Recently Arista released a white paper surrounding the idea that having
deeper buffers running within the network can help to alleviate the incast
congestion patterns that can present when a large number of many-to-one
connections are happening within a network. Also known as the TCP incast
problem. They pointedly targeted Hadoop clusters, as the incast problem can
rear its ugly head when utilizing the Hadoop Cluster for MapReduce
functions. The study used an example of 20 servers hanging off of a single
ToR switch that has 40Gbps of uplink capacity within a Leaf/Spine network,
presenting a 5:1 oversubscription ratio. This type of oversubscription was
just seen in the recent release of the Facebook network that is used within
their data centers. So its safe to assume that these types of
oversubscription ratios are seen in the wild. I know I’ve run my fair share
The internet has been buzzing about Facebook’s redesigned datacenter
architecture. Facebook, which is used by more than 1.35 billion people,
recently restructured their infrastructure to increase flexibility and
agility to rapidly adjust to application requirements. Our own Marten
Terpstra shared his take on the redesigned infrastructure this week on the
Plexxi blog—it’s definitely worth a read. Below we share some of the
articles that covered Facebook’s new datacenter architecture, as well as
other happenings in the networking space this week.
In this week’s PlexxiTube of the w... (more)
Depending on who you ask, the primary objective of SDN is to improve
management and operations. By centralizing control, things like provisioning
and troubleshooting can be streamlined, reducing the time and effort it takes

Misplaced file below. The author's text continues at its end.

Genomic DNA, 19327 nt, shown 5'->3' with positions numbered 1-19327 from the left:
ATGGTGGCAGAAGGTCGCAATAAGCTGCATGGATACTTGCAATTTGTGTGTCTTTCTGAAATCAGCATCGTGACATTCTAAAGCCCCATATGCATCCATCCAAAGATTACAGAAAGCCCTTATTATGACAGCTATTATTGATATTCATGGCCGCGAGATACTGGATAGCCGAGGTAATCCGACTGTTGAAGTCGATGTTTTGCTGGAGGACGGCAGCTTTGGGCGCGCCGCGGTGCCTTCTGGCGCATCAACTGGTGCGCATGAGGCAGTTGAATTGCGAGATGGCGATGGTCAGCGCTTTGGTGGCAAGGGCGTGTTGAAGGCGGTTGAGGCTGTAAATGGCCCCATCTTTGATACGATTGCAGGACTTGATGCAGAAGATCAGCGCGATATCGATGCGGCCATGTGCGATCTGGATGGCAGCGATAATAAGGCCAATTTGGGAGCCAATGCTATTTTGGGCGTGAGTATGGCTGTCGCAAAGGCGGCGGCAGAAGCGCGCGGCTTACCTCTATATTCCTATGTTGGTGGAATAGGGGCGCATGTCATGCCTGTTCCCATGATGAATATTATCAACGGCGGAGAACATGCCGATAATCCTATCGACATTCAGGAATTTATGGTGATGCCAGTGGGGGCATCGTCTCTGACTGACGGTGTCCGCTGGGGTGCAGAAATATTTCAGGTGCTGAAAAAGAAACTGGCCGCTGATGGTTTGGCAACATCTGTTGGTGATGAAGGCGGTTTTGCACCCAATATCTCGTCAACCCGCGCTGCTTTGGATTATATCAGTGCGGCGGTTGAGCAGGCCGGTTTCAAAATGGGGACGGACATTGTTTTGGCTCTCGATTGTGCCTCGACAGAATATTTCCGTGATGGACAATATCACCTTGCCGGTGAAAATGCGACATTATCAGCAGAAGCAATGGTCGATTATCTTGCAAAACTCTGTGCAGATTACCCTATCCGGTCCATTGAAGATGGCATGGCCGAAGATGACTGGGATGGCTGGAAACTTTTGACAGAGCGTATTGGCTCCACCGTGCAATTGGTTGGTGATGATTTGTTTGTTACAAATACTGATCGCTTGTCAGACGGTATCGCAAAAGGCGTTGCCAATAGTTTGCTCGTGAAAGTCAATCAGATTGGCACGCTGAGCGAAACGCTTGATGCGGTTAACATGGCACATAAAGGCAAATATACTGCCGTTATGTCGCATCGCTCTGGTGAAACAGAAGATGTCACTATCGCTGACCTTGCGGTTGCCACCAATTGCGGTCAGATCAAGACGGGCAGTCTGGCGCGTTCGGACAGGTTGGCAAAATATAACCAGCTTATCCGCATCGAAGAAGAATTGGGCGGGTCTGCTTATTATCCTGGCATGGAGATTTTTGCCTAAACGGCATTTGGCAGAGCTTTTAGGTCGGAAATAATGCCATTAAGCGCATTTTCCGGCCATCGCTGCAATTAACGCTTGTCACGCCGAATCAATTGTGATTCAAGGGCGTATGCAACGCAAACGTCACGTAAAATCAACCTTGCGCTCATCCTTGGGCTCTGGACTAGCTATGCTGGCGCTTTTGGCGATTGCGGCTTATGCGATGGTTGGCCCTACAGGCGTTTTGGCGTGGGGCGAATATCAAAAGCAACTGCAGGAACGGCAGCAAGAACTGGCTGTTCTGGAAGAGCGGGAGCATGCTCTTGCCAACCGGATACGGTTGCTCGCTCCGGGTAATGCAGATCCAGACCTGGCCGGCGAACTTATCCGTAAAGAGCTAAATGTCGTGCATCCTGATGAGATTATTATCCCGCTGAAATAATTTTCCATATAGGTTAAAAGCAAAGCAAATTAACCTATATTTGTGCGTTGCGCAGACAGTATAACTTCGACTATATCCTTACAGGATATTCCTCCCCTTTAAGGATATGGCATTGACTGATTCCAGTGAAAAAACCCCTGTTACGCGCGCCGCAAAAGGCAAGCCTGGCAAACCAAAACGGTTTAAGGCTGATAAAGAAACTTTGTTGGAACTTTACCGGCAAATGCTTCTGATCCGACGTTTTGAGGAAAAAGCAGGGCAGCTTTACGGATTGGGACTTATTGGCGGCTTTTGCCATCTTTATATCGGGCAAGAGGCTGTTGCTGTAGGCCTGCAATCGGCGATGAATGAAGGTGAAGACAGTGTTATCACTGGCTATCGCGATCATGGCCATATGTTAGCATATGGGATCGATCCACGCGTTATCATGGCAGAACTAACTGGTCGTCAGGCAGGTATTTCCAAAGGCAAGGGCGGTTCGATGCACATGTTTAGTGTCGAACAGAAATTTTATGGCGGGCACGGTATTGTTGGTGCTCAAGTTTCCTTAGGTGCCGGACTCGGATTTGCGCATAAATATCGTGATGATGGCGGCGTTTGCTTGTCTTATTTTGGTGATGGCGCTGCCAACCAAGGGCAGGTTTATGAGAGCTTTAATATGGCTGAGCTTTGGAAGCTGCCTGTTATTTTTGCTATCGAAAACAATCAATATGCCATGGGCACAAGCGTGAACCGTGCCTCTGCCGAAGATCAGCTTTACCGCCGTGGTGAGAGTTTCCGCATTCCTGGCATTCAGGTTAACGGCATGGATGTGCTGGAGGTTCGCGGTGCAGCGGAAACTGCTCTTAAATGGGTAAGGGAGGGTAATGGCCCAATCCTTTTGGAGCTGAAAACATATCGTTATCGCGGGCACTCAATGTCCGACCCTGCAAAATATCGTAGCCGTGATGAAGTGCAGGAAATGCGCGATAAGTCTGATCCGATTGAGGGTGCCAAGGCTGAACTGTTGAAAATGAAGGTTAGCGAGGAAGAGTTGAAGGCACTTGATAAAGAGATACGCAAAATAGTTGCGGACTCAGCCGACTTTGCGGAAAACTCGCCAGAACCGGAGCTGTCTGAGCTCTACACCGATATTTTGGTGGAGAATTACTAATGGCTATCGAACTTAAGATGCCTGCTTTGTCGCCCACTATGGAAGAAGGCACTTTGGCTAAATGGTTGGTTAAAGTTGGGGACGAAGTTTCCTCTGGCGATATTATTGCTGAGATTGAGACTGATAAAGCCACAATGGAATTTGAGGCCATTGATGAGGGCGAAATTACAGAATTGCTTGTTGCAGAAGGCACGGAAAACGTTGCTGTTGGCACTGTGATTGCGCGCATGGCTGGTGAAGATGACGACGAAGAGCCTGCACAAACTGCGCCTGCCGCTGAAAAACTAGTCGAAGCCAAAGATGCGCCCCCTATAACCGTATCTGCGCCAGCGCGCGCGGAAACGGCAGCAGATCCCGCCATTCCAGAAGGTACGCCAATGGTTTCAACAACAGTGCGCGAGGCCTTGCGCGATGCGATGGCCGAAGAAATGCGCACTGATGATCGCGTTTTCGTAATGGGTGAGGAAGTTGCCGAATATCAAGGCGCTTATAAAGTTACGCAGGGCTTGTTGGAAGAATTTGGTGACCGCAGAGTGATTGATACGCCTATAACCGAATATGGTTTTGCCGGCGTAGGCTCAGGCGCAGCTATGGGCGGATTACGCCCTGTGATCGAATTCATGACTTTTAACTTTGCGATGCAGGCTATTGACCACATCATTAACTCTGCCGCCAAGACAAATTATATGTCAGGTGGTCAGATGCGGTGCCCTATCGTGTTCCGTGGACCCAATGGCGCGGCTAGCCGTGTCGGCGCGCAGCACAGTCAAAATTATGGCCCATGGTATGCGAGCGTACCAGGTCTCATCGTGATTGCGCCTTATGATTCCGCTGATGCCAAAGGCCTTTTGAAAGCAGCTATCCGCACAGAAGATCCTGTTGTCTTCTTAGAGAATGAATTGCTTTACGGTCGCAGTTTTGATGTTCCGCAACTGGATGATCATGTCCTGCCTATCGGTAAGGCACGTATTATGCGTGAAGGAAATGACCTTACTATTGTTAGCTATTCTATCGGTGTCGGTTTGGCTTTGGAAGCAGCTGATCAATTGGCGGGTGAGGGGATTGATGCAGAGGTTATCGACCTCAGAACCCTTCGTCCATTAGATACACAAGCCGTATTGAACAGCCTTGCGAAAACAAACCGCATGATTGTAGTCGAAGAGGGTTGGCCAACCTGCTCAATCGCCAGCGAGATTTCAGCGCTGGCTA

to perform tasks. From that central point of control, a number of interfaces
exist that make automation more effective, or at least more accessible.
But there is more to operational efficiency than the commands and keystrokes
required to get something done.
Friction in any ecosystem is greatest at the boundaries between elements.
When two things must work toge... (more)
I always enjoy reading the IPspace blog and as Ivan has stated about our
blog, I don’t always agree with his opinion, but they are informative and
cover just about everything networking. So this may come as a surprise, but
in response to his “Do we have too many knobs” post from about a week ago
I have one simple response: “Amen”.
Networking is unnecessarily complicated. We have written several blogs on
this topic and related items. I used to run the sustaining organization for
all data products at my previous company and when you do the analysis of the
customer reported issues ... (more)
A few weeks ago Facebook announced their new datacenter architecture in a
post on their network engineering blog. Facebook is one of the few large web
scale companies that is fairly open about their network architecture and
designs and it gives many others the opportunity to see how a network can be
scaled, even though the scale is well beyond what most will need in the
foreseeable future, if not forever.
In the post, Alexey walks through some of the thought process behind the
architecture, which is ultimately the most important part of any architecture
and design. Too often we ... (more)